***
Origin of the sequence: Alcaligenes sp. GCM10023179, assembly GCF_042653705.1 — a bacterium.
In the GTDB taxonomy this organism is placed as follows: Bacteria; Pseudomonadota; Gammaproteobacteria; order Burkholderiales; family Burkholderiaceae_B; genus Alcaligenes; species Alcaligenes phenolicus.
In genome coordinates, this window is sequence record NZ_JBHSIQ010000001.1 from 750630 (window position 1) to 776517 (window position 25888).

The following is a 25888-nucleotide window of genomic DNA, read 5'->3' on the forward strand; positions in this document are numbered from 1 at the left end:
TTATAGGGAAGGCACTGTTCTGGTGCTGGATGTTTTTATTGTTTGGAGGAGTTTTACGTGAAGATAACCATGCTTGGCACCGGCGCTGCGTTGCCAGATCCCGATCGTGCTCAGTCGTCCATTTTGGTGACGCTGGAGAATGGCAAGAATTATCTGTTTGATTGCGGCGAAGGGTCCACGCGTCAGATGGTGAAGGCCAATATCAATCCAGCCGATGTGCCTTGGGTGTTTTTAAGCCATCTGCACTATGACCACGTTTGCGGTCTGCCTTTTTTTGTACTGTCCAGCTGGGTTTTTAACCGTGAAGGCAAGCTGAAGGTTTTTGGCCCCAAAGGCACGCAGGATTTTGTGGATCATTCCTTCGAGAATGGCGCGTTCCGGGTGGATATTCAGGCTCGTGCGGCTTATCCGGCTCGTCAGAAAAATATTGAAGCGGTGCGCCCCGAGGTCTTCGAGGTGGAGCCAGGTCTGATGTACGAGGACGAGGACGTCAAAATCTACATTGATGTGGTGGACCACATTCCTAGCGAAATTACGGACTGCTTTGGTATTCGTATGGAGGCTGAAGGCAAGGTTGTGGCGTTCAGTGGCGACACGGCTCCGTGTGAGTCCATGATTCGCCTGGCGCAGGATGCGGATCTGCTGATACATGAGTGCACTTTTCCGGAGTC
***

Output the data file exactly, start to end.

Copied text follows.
Origin of the sequence: Alcaligenes sp. GCM10023179, assembly GCF_042653705.1 — a bacterium.
In the GTDB taxonomy this organism is placed as follows: Bacteria; Pseudomonadota; Gammaproteobacteria; order Burkholderiales; family Burkholderiaceae_B; genus Alcaligenes; species Alcaligenes phenolicus.
In genome coordinates, this window is sequence record NZ_JBHSIQ010000001.1 from 750630 (window position 1) to 776517 (window position 25888).

The following is a 25888-nucleotide window of genomic DNA, read 5'->3' on the forward strand; positions in this document are numbered from 1 at the left end:
TTATAGGGAAGGCACTGTTCTGGTGCTGGATGTTTTTATTGTTTGGAGGAGTTTTACGTGAAGATAACCATGCTTGGCACCGGCGCTGCGTTGCCAGATCCCGATCGTGCTCAGTCGTCCATTTTGGTGACGCTGGAGAATGGCAAGAATTATCTGTTTGATTGCGGCGAAGGGTCCACGCGTCAGATGGTGAAGGCCAATATCAATCCAGCCGATGTGCCTTGGGTGTTTTTAAGCCATCTGCACTATGACCACGTTTGCGGTCTGCCTTTTTTTGTACTGTCCAGCTGGGTTTTTAACCGTGAAGGCAAGCTGAAGGTTTTTGGCCCCAAAGGCACGCAGGATTTTGTGGATCATTCCTTCGAGAATGGCGCGTTCCGGGTGGATATTCAGGCTCGTGCGGCTTATCCGGCTCGTCAGAAAAATATTGAAGCGGTGCGCCCCGAGGTCTTCGAGGTGGAGCCAGGTCTGATGTACGAGGACGAGGACGTCAAAATCTACATTGATGTGGTGGACCACATTCCTAGCGAAATTACGGACTGCTTTGGTATTCGTATGGAGGCTGAAGGCAAGGTTGTGGCGTTCAGTGGCGACACGGCTCCGTGTGAGTCCATGATTCGCCTGGCGCAGGATGCGGATCTGCTGATACATGAGTGCACTTTTCCGGAGTC